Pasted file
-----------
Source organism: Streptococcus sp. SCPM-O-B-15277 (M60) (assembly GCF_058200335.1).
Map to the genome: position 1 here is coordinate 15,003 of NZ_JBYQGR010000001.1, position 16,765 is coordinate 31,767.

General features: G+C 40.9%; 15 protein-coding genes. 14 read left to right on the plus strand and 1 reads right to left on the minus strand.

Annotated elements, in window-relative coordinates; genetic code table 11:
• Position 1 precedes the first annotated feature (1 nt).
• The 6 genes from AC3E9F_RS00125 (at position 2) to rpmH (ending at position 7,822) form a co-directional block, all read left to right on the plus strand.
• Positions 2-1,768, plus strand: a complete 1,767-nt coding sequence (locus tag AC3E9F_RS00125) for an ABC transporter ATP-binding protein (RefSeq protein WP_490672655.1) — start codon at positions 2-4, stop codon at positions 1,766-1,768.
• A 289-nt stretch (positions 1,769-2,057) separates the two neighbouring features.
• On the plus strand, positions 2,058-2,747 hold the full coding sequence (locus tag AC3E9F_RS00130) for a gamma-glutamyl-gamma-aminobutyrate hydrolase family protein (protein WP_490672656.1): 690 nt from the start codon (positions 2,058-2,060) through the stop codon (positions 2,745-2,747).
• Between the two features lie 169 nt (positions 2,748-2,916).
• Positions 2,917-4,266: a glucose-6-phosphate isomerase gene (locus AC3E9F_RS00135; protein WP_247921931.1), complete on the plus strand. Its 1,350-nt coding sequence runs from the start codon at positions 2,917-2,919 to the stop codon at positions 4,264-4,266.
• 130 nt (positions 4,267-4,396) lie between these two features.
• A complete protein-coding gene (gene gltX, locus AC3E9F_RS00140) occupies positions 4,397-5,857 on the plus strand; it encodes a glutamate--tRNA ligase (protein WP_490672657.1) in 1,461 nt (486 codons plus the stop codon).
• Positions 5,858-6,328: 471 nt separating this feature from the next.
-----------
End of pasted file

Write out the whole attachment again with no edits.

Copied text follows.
Source organism: Streptococcus sp. SCPM-O-B-15277 (M60) (assembly GCF_058200335.1).
Map to the genome: position 1 here is coordinate 15,003 of NZ_JBYQGR010000001.1, position 16,765 is coordinate 31,767.

General features: G+C 40.9%; 15 protein-coding genes. 14 read left to right on the plus strand and 1 reads right to left on the minus strand.

Annotated elements, in window-relative coordinates; genetic code table 11:
• Position 1 precedes the first annotated feature (1 nt).
• The 6 genes from AC3E9F_RS00125 (at position 2) to rpmH (ending at position 7,822) form a co-directional block, all read left to right on the plus strand.
• Positions 2-1,768, plus strand: a complete 1,767-nt coding sequence (locus tag AC3E9F_RS00125) for an ABC transporter ATP-binding protein (RefSeq protein WP_490672655.1) — start codon at positions 2-4, stop codon at positions 1,766-1,768.
• A 289-nt stretch (positions 1,769-2,057) separates the two neighbouring features.
• On the plus strand, positions 2,058-2,747 hold the full coding sequence (locus tag AC3E9F_RS00130) for a gamma-glutamyl-gamma-aminobutyrate hydrolase family protein (protein WP_490672656.1): 690 nt from the start codon (positions 2,058-2,060) through the stop codon (positions 2,745-2,747).
• Between the two features lie 169 nt (positions 2,748-2,916).
• Positions 2,917-4,266: a glucose-6-phosphate isomerase gene (locus AC3E9F_RS00135; protein WP_247921931.1), complete on the plus strand. Its 1,350-nt coding sequence runs from the start codon at positions 2,917-2,919 to the stop codon at positions 4,264-4,266.
• 130 nt (positions 4,267-4,396) lie between these two features.
• A complete protein-coding gene (gene gltX, locus AC3E9F_RS00140) occupies positions 4,397-5,857 on the plus strand; it encodes a glutamate--tRNA ligase (protein WP_490672657.1) in 1,461 nt (486 codons plus the stop codon).
• Positions 5,858-6,328: 471 nt separating this feature from the next.